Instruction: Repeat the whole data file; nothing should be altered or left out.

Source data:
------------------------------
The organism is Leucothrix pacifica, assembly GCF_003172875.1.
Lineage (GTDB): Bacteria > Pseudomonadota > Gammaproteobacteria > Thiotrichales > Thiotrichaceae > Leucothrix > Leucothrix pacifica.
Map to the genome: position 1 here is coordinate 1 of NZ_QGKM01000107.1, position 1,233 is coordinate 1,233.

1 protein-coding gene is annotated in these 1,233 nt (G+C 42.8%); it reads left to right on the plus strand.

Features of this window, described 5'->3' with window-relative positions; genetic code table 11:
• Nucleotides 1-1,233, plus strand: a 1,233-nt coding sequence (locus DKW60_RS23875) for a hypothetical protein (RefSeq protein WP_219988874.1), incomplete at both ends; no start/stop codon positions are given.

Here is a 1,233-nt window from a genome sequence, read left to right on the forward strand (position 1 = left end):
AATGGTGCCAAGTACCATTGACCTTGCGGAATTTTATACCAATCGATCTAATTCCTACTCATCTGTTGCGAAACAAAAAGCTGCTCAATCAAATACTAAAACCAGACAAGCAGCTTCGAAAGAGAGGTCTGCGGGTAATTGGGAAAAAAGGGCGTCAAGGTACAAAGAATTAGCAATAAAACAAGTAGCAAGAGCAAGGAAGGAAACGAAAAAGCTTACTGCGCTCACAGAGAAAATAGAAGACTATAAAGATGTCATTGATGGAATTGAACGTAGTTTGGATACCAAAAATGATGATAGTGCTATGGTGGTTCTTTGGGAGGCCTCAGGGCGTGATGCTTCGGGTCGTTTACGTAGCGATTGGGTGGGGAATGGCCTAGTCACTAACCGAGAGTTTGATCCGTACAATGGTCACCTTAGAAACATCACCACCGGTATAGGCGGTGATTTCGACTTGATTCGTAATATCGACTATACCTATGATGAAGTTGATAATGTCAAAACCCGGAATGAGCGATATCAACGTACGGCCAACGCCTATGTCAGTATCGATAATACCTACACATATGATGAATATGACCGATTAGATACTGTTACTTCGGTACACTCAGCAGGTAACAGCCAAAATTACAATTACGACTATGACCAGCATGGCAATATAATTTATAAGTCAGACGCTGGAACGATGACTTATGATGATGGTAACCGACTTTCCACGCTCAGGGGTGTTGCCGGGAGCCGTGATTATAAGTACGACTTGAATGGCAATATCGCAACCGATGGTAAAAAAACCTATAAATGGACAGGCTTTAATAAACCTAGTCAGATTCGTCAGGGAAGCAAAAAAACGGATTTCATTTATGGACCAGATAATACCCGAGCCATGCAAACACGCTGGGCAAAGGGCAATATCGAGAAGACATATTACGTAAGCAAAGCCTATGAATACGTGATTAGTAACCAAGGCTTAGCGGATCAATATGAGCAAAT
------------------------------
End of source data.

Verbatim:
The organism is Leucothrix pacifica, assembly GCF_003172875.1.
Lineage (GTDB): Bacteria > Pseudomonadota > Gammaproteobacteria > Thiotrichales > Thiotrichaceae > Leucothrix > Leucothrix pacifica.
Map to the genome: position 1 here is coordinate 1 of NZ_QGKM01000107.1, position 1,233 is coordinate 1,233.

1 protein-coding gene is annotated in these 1,233 nt (G+C 42.8%); it reads left to right on the plus strand.

Features of this window, described 5'->3' with window-relative positions; genetic code table 11:
• Nucleotides 1-1,233, plus strand: a 1,233-nt coding sequence (locus DKW60_RS23875) for a hypothetical protein (RefSeq protein WP_219988874.1), incomplete at both ends; no start/stop codon positions are given.

Here is a 1,233-nt window from a genome sequence, read left to right on the forward strand (position 1 = left end):
AATGGTGCCAAGTACCATTGACCTTGCGGAATTTTATACCAATCGATCTAATTCCTACTCATCTGTTGCGAAACAAAAAGCTGCTCAATCAAATACTAAAACCAGACAAGCAGCTTCGAAAGAGAGGTCTGCGGGTAATTGGGAAAAAAGGGCGTCAAGGTACAAAGAATTAGCAATAAAACAAGTAGCAAGAGCAAGGAAGGAAACGAAAAAGCTTACTGCGCTCACAGAGAAAATAGAAGACTATAAAGATGTCATTGATGGAATTGAACGTAGTTTGGATACCAAAAATGATGATAGTGCTATGGTGGTTCTTTGGGAGGCCTCAGGGCGTGATGCTTCGGGTCGTTTACGTAGCGATTGGGTGGGGAATGGCCTAGTCACTAACCGAGAGTTTGATCCGTACAATGGTCACCTTAGAAACATCACCACCGGTATAGGCGGTGATTTCGACTTGATTCGTAATATCGACTATACCTATGATGAAGTTGATAATGTCAAAACCCGGAATGAGCGATATCAACGTACGGCCAACGCCTATGTCAGTATCGATAATACCTACACATATGATGAATATGACCGATTAGATACTGTTACTTCGGTACACTCAGCAGGTAACAGCCAAAATTACAATTACGACTATGACCAGCATGGCAATATAATTTATAAGTCAGACGCTGGAACGATGACTTATGATGATGGTAACCGACTTTCCACGCTCAGGGGTGTTGCCGGGAGCCGTGATTATAAGTACGACTTGAATGGCAATATCGCAACCGATGGTAAAAAAACCTATAAATGGACAGGCTTTAATAAACCTAGTCAGATTCGTCAGGGAAGCAAAAAAACGGATTTCATTTATGGACCAGATAATACCCGAGCCATGCAAACACGCTGGGCAAAGGGCAATATCGAGAAGACATATTACGTAAGCAAAGCCTATGAATACGTGATTAGTAACCAAGGCTTAGCGGATCAATATGAGCAAAT